TV fragmentation accelerates

The number of free-to-air TV stations in the Middle East has increased by 55% in the last 18 months, according to a report from the Arab Advisors Group.

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By  Tim Addington Published  August 7, 2005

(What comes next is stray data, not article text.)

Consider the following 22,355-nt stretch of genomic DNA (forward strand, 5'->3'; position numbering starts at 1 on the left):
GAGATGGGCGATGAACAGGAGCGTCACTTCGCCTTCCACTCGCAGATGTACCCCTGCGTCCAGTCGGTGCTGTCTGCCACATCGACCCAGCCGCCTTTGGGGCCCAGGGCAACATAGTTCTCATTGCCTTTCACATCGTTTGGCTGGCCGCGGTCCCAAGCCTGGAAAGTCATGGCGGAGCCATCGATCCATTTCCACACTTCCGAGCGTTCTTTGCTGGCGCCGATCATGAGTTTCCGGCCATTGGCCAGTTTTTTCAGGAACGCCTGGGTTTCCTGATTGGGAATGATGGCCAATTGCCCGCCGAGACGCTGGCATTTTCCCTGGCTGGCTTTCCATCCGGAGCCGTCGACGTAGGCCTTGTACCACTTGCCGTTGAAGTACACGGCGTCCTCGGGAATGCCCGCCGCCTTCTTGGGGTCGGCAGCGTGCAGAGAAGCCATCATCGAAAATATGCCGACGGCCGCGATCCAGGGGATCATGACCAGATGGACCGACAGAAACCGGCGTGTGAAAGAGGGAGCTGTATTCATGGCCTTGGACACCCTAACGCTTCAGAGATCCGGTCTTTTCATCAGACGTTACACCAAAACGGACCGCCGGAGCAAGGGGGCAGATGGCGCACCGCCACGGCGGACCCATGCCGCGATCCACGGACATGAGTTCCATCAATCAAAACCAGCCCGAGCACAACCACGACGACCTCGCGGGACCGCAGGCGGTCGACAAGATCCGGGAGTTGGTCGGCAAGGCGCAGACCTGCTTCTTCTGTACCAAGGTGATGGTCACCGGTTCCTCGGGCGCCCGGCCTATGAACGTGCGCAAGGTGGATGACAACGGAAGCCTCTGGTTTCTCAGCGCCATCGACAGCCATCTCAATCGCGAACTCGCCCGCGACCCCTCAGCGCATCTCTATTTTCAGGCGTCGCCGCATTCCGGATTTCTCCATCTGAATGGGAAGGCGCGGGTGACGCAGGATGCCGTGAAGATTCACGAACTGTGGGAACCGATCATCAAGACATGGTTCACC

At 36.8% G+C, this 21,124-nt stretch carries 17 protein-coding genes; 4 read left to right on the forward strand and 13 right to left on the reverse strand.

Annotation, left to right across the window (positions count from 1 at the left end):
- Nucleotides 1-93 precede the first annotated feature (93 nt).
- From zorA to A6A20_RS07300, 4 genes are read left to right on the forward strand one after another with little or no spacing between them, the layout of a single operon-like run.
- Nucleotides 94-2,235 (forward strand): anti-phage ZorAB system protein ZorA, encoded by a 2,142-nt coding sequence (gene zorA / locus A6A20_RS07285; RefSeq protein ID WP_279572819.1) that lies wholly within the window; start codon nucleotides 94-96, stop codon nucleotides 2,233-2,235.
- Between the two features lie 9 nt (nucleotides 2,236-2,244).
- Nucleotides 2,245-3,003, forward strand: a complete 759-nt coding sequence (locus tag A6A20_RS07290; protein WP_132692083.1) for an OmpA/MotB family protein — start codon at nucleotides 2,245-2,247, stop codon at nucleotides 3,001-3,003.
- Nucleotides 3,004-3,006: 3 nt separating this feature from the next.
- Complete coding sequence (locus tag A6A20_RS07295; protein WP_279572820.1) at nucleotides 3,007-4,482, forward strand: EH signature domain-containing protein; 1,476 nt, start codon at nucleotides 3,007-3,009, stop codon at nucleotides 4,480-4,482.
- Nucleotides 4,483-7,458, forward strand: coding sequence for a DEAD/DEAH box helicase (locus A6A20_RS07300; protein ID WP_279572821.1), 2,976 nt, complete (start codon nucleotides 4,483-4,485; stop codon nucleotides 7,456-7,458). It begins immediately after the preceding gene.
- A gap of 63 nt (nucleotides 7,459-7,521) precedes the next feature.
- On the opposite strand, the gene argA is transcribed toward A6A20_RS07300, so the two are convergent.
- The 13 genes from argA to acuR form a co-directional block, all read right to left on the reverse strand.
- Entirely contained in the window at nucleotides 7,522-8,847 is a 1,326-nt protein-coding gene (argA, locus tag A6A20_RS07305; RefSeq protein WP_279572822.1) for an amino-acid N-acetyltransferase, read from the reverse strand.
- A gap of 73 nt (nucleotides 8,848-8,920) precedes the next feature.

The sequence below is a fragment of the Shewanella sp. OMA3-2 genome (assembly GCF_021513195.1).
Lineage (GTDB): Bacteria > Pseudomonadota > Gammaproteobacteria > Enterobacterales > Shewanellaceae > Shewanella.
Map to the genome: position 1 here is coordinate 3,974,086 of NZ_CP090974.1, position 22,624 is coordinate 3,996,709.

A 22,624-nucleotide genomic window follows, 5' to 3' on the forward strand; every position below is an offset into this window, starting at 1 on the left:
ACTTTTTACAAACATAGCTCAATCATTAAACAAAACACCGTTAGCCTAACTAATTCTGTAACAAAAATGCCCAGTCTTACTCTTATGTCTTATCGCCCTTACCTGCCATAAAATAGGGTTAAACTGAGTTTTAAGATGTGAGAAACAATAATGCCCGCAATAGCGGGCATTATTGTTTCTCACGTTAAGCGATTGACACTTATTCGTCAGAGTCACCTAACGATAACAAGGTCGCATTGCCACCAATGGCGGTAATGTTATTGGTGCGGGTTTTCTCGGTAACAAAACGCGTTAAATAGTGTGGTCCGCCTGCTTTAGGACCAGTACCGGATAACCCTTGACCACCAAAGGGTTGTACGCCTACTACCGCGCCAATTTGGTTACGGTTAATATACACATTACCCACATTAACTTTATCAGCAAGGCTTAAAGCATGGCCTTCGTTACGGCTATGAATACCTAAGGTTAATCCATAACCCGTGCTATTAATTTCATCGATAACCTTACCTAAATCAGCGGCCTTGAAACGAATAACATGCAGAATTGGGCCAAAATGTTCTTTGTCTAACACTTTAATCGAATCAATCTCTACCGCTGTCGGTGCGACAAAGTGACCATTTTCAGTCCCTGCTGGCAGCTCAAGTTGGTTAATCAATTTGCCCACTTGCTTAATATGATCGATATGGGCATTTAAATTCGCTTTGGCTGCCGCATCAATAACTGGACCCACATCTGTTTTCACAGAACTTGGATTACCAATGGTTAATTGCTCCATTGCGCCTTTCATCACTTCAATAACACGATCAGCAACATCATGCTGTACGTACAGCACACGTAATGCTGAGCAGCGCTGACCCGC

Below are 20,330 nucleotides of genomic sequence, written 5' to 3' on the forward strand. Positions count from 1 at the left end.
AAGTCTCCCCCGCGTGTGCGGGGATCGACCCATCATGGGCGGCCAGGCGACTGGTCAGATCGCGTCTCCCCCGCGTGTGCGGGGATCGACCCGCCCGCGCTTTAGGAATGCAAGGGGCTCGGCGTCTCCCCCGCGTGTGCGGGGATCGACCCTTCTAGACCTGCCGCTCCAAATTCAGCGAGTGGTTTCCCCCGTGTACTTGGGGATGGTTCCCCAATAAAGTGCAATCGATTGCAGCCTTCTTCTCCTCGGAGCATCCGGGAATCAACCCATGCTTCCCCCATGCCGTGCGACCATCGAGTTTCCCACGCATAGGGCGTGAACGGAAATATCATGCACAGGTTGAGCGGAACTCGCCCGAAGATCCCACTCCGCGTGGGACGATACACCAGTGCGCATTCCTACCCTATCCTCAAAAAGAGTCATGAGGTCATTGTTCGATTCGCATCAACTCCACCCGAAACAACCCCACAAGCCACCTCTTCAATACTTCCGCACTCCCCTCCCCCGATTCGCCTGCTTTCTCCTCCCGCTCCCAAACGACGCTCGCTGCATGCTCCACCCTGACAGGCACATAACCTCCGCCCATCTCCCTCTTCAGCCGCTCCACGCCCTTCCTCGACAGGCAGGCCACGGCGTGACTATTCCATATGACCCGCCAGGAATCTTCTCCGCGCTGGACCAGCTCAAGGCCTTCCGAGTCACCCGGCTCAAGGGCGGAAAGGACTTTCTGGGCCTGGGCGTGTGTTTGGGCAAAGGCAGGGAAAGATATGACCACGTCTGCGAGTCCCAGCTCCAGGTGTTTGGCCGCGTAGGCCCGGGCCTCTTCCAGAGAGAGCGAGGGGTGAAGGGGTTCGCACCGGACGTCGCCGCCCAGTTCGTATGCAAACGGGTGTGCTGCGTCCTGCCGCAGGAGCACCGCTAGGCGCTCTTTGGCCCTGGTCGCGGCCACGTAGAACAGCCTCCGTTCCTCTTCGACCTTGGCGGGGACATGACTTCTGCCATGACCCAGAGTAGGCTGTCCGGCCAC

The number of free-to-air TV stations in the Middle East has increased by 55% in the last 18 months, according to a report from the Arab Advisors Group. But its claims that pay TV operators are being forced to cut prices in an attempt to beat off competition have been challenged by Orbit and Showtime. The research group has published a study which shows that 55 new free-to-air satellite TV station began broadcasting in the last 18 months — a growth of 55%. The report says that Arabsat and Nilesat, two of the satellite systems that cover the Arab region, now provide 155 free-to-air TV channels and more than 20 radio stations. Judeh Siwady, senior research analyst at the Arab Advisors Group, said in the 33-page report: “Pay TV operators have been struggling to gain more subscribers amidst the flood of well-financed free-to-air channels. With the growth of the satellite free TV channels, the task is becoming more challenging.” But Ali Ajouz, vice president of marketing and public relations at pay TV operator Orbit, slammed the report’s findings, claiming that advertising revenues were being spread too thinly for free-to-air stations to survive in the long term. “We do not believe that the number of free-to-air channels today is sustainable,” said Ajouz. “It has been estimated that net advertising revenue in the whole TV industry in the Middle East was less than US$200 million in 2004. With the top 10 channels attracting more than 80% of this amount, the rest of the free-to-air channels will have to find other revenue streams, merge, consolidate, sell out or close down.” Ajouz said that, far from slashing prices, Orbit had increased its price by 25% last year, with the cost of certain packages being raised by 50%. “Pay TV will continue to grow despite the increase of free-to-air channels. People pay for good quality and variety of content that they cannot get elsewhere.” Showtime dismissed suggestions that it was competing with free-to-air channels and claimed it expected to see the segment consolidate. A Showtime spokesperson said: “We are not competing with them because our offering is significantly different. They do not have the same number or quality of first-run movies or series that we do because of our exclusive relationships with major Hollywood studios. So we command a premium and do not have to cut costs to compete.” The spokesperson added: “There are indeed many free-to-air channels and we expect at some stage there will be a consolidation process.”

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